In other words, most hunters have varying tastes when it comes to what gun to shoot during a particular trip into the outdoors.
Take squirrel hunting, for instance. A number of factors may come into play when considering which gun to select - location, time of year, hunting with dogs or without. Those are just a few things that Mississippi squirrel hunters Mark Morrison and Jeffrey Wood take into account when they are in the field. Both hunt almost exclusively with dogs.
"My buddies and I use shotguns most all of the season," Morrison said. "Most of us use 20-gauges with extra-full turkey chokes on them and shells loaded with No. 6 shot. Later in the season, once the leaves have fallen, I like for one in our hunting party to have a scoped .22 rifle, as there's no sense in blasting away at a squirrel so long as it's sitting still in the tree upon our arrival. However, with barking dogs beneath them, most squirrels, especially on public ground, are very agitated when you arrive at the tree.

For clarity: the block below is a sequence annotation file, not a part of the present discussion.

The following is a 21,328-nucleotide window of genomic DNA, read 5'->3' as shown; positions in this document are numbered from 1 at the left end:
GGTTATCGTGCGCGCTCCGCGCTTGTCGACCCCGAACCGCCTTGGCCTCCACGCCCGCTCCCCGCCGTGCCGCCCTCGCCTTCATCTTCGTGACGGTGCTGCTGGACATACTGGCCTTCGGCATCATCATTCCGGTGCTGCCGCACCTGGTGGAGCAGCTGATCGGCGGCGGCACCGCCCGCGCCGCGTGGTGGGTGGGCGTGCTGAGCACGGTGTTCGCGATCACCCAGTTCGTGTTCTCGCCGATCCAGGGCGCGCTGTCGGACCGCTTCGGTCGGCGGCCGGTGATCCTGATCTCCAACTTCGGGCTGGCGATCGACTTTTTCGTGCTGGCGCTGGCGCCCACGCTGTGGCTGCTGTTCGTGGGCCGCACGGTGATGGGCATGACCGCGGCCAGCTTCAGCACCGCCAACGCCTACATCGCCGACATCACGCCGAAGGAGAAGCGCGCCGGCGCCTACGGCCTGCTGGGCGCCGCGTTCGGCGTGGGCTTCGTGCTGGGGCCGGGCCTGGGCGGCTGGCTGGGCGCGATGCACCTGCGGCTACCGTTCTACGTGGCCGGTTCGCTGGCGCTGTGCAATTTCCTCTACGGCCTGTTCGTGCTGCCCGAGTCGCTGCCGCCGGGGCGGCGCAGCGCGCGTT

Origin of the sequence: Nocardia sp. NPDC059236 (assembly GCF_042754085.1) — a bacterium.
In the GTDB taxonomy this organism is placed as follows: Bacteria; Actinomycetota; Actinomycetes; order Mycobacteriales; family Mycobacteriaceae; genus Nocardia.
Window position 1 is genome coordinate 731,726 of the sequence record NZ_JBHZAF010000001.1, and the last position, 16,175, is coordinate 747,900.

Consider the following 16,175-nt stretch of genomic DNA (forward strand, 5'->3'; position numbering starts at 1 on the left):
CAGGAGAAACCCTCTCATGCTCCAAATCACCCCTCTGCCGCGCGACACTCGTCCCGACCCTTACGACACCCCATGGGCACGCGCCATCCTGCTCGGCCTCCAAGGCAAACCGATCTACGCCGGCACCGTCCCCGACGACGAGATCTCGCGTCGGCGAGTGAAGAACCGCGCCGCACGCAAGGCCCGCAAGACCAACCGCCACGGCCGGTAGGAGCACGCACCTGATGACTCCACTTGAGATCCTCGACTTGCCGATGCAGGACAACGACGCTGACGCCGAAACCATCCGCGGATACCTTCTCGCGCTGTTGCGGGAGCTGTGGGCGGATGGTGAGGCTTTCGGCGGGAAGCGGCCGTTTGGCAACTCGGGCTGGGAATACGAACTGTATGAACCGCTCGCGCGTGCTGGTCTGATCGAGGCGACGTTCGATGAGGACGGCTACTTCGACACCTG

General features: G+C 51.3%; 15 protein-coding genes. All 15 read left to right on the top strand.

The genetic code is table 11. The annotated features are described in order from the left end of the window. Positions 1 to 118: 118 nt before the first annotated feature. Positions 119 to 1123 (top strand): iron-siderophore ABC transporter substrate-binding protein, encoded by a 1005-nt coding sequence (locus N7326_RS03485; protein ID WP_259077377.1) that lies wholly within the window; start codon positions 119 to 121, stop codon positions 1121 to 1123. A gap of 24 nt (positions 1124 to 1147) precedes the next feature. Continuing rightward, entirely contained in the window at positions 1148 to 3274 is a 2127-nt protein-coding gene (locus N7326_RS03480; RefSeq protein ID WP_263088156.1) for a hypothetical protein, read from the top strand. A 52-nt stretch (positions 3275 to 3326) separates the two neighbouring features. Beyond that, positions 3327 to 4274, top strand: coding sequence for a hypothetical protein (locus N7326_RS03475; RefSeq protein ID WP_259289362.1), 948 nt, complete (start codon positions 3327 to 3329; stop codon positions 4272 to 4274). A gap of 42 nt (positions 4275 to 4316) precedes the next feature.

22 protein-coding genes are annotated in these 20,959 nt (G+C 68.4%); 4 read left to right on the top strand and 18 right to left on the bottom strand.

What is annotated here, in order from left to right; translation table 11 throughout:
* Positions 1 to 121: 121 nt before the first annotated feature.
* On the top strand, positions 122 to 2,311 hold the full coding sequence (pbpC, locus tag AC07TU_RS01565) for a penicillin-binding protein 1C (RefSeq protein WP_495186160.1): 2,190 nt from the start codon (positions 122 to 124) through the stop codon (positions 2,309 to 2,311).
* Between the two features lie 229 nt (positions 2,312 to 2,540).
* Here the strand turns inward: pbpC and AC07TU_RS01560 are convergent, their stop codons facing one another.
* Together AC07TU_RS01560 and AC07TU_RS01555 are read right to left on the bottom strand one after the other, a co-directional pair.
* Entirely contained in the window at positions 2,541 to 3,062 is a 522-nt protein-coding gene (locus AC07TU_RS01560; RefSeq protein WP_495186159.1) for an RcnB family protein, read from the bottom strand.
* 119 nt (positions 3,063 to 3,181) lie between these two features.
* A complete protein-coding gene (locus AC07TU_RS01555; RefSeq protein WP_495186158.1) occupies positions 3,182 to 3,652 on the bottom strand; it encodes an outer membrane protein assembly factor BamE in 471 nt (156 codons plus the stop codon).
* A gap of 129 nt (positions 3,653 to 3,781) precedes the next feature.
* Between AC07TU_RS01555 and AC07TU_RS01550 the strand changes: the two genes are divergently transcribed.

"Thus, the pulling of a vine or shaking of a bush will cause them to bolt, and then a shotgun is about the only means of harvesting them before they get away."
Wood employs similar tactics when he's hunting, but opts for a shotgun with a little more power.
"I shoot a 12-gauge Super X3 Winchester shotgun on public land," Wood said. "I use high brass No. 4 shot. I like to take one shot and go on about my business. I don't want a war going on out there when I'm trying to train dogs, especially some of the young dogs I have now."
Wood has a camp within the Delta National Forest, and when he's there he uses 3-inch magnum Hevi-Shot. Like Morrison, Wood uses a .22 rifle with a scoped, custom-made carbon fiber barrel.
"You can pick them off really good with that," Wood explained.
Wood also uses a .22 Browning pistol with a 14-inch Olympic Bull barrel with a Nikon scope. That gun is used for more precise shots, as well, when a squirrel is clearly visible.